Finally finished!

I haven’t been blogging this summer, as I’ve been writing my new TSoY book. It’s the largest book I’ve ever written (though not the largest I’ve designed), although I did have some help in the form of prior art by Clinton and Josh and other TSoY enthusiasts who allowed me to use their work. Very, very much work, I haven’t pushed this hard since -05.

I deliberated on the name of the book for quite a while, and ultimately ended up calling it The World of Near. The issue here was that I didn’t want to use the same name Clinton had used for his own book, but I wanted to make it clear that this was a TSoY sourcebook. “TSoY” is still on the cover as a sort of brand logo, but the actual name of the book is different. I never cared much about the rpg (and textbook) industry practice of publishing new editions of the same book even where the creators, intent and structure of the work were completely reworked. Read the rest of this entry »

A Peculiar Combat System

I’m supposed to concentrate on writing TSoY, but a short note about something else should break the pace nicely. The following came to me yesterday when I pondered the system aesthetics of fantasy adventure games: if I were to design a beginner-friendly fantasy adventure game, I would consider the d20-based D&D mechanics and pool-based Tunnels & Trolls mechanics both too dependent on special tools – strange dice shapes or too many dice, to wit. So I started thinking of how I’d create a traditional fantasy rules set using only a deck of playing cards. Read the rest of this entry »

Levels at Jyväskylä

I haven’t been blogging much lately, what with being busy doing real work. A little convention report should be doable, however: we were at Levels in Jyväskylä this past weekend with my brothers to represent and advocate for roleplaying game culture amongst the other game programming. Levels is a small video game convention (500 people or so) with a delightfully comprehensive view on the boundaries of game culture, encompassing and supporting quite a bit of non-electronic gaming as well. This was only the second year Levels has been convened, but perhaps it’ll continue; the convention is arranged by the local university of applied sciences as a student project, I understand, so it has some chances of becoming an institutional event in perpetuity even after the current crop of students leaves the house. Read the rest of this entry »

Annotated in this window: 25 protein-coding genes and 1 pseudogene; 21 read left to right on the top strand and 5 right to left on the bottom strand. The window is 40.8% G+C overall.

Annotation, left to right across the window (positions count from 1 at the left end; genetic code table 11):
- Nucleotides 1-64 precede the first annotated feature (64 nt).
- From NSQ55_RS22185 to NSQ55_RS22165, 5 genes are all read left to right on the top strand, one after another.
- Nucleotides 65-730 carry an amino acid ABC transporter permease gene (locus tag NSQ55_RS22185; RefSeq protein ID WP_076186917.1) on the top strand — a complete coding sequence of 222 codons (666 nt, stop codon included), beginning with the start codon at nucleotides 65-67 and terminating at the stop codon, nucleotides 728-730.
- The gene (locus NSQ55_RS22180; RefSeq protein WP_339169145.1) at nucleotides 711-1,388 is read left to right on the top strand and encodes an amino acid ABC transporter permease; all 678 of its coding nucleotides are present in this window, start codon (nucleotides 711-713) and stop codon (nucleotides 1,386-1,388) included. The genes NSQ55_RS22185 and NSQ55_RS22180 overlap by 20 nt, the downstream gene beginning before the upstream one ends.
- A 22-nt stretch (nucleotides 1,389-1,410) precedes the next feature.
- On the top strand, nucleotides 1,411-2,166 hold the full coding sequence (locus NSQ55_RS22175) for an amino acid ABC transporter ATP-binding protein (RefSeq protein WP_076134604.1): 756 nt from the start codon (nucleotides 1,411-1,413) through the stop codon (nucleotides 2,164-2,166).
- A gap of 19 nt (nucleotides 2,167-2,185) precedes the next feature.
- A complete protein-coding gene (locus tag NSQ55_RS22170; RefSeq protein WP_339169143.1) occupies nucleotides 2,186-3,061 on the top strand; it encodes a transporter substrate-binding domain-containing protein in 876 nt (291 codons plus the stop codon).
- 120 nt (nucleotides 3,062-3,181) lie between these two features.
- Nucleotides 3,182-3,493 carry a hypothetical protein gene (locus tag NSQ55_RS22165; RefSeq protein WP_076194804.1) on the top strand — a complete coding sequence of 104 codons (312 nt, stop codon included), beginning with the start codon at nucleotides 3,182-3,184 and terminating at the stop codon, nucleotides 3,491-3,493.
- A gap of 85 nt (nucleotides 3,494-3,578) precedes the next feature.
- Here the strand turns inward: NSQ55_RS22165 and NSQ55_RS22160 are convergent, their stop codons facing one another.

Challenging the Diplomacy rules?

I’m something of a fanatic when it comes to the rules of Diplomacy. I have a reverence for them that must be quite unhealthy – I consider the game one of the most perfect designer games, a wonderfully powerful and robust engine that does exactly what it purports to. Thus I’m very hesitant to give my blessings to even small deviations from the rules, unless they display the same sort of universal power we get with the Calhamer rules. (Ironic how I am still capable of participating in those detailed arguments about convoy paradoxes and such; those parts of the rules text are and have long been a mess, even if the rules as they are played around here are very clear and logical. As always, I try to play according to the Platonic ideal of the rules, not so much based on any particular edition of the text.)

I myself haven’t had any strong inclination towards changing the rules of Diplomacy with house rulings of any sort, and I usually just yawn at any variants that add things on top of the basic structure, making it more complex. So it’s quite surprising that for a while now I’ve been iddly wondering about one particular rules change that I can’t quite dismiss on the grounds of inferiority. Could I have figured out a rule that actually improves Diplomacy? I’ll need to test this one and find out! Read the rest of this entry »